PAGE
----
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How to Bake a Sourdough Loaf – for People Who Can’t Bake

Sourdough as a subject matter is emotive. It is personal, as you will understand if you’ve ever been on the journey. It is also likely to spark excitable and sometimes heated debate amongst people from all walks of life – as Sourdough is also accessible to all, and especially during these times of ‘excessive home living’ AKA ‘lockdown’ many a novice baker has turned their hand to the art of Sourdough. In fact I bet at any socially-distanced gathering of late, if you’d casually dropped into conversation “Oh, I decided to have a go at making sourdough bread” at least one other person in the room will have gleefully shouted “Me too, me too!” At this point you will have embarked on an over-zealous account of how your starter is and which flours you have used, despite the pained glances from everyone else- who aren’t initiated into the Sourdough secret society.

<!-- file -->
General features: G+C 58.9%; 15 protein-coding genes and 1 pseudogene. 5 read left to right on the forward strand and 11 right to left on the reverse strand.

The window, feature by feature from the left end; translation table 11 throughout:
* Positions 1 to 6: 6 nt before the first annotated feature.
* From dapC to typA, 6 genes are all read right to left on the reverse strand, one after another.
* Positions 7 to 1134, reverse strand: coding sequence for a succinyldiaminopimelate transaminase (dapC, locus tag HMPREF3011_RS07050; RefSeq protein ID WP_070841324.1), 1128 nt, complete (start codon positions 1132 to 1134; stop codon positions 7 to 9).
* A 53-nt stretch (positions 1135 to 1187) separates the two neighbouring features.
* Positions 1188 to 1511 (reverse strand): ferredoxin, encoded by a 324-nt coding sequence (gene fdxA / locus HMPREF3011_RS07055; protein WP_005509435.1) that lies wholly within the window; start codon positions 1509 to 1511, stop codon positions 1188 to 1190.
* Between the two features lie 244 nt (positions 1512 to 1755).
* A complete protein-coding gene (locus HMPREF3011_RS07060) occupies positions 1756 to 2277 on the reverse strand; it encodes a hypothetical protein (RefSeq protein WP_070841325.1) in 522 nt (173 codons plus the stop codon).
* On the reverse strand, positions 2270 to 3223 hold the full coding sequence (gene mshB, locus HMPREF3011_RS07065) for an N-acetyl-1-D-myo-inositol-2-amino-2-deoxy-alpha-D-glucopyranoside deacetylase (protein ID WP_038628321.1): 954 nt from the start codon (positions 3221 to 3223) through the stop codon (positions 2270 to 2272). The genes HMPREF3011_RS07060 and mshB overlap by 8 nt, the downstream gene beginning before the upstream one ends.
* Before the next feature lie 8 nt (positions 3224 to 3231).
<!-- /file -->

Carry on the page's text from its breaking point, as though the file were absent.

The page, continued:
‘Real’ bakers are possibly appalled at the amount of middle-weight homemakers (such as myself) who now consider themselves ‘Sourdough Experts’ having baked a total of a dozen or so imperfectly perfect loaves. For sure, Instagram is rife with arty photos of the stuff as it is experiences a resurgence of popularity among the masses. And why not? Sourdough is GOOD for you. It can be classed as a ‘low gluten’ option, a fermented food that is good for the gut microbiome (good bacteria) and packs a nutritional punch too.

I make no apologies – the information you are about to receive is my personal account, my own findings along the journey of Sourdough. And if you haven’t read my post about how to make your own Sourdough starter then you should start here with my blog post; ‘How to Make a Sourdough Starter – for People Who Can’t Bake.’

sourdough

Image by Comidacomafeto from Pixabay

THE INSTRUCTIONAL BIT

If you now have a beautiful Starter that is more bubbly than Barbara Windsor then what you need to do next is have a go at making some actual bread.

I normally work using ‘bakers’ percentages.’ This is the formula:

1000g flour

800g water – 80% (of flour)

150g starter – 15% (of flour)

20g salt – 2 % (of flour)